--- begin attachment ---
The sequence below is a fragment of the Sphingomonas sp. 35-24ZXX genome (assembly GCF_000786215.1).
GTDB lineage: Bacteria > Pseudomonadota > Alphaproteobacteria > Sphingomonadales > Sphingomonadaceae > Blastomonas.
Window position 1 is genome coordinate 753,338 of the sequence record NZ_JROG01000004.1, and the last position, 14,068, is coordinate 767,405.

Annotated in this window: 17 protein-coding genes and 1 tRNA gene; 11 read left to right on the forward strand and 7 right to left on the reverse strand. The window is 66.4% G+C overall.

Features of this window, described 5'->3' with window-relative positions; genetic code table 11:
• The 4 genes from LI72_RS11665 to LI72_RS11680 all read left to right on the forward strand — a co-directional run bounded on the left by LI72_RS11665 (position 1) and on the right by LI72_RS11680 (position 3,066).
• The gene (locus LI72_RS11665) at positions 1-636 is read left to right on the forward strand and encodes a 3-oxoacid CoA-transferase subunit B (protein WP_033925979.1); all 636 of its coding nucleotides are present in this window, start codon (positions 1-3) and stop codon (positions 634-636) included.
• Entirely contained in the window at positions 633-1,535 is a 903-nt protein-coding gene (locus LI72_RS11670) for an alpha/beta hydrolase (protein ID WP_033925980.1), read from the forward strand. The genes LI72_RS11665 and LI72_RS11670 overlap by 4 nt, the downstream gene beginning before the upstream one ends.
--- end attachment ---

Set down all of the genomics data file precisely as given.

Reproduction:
The sequence below is a fragment of the Sphingomonas sp. 35-24ZXX genome (assembly GCF_000786215.1).
GTDB lineage: Bacteria > Pseudomonadota > Alphaproteobacteria > Sphingomonadales > Sphingomonadaceae > Blastomonas.
Window position 1 is genome coordinate 753,338 of the sequence record NZ_JROG01000004.1, and the last position, 14,068, is coordinate 767,405.

Annotated in this window: 17 protein-coding genes and 1 tRNA gene; 11 read left to right on the forward strand and 7 right to left on the reverse strand. The window is 66.4% G+C overall.

Features of this window, described 5'->3' with window-relative positions; genetic code table 11:
• The 4 genes from LI72_RS11665 to LI72_RS11680 all read left to right on the forward strand — a co-directional run bounded on the left by LI72_RS11665 (position 1) and on the right by LI72_RS11680 (position 3,066).
• The gene (locus LI72_RS11665) at positions 1-636 is read left to right on the forward strand and encodes a 3-oxoacid CoA-transferase subunit B (protein WP_033925979.1); all 636 of its coding nucleotides are present in this window, start codon (positions 1-3) and stop codon (positions 634-636) included.
• Entirely contained in the window at positions 633-1,535 is a 903-nt protein-coding gene (locus LI72_RS11670) for an alpha/beta hydrolase (protein ID WP_033925980.1), read from the forward strand. The genes LI72_RS11665 and LI72_RS11670 overlap by 4 nt, the downstream gene beginning before the upstream one ends.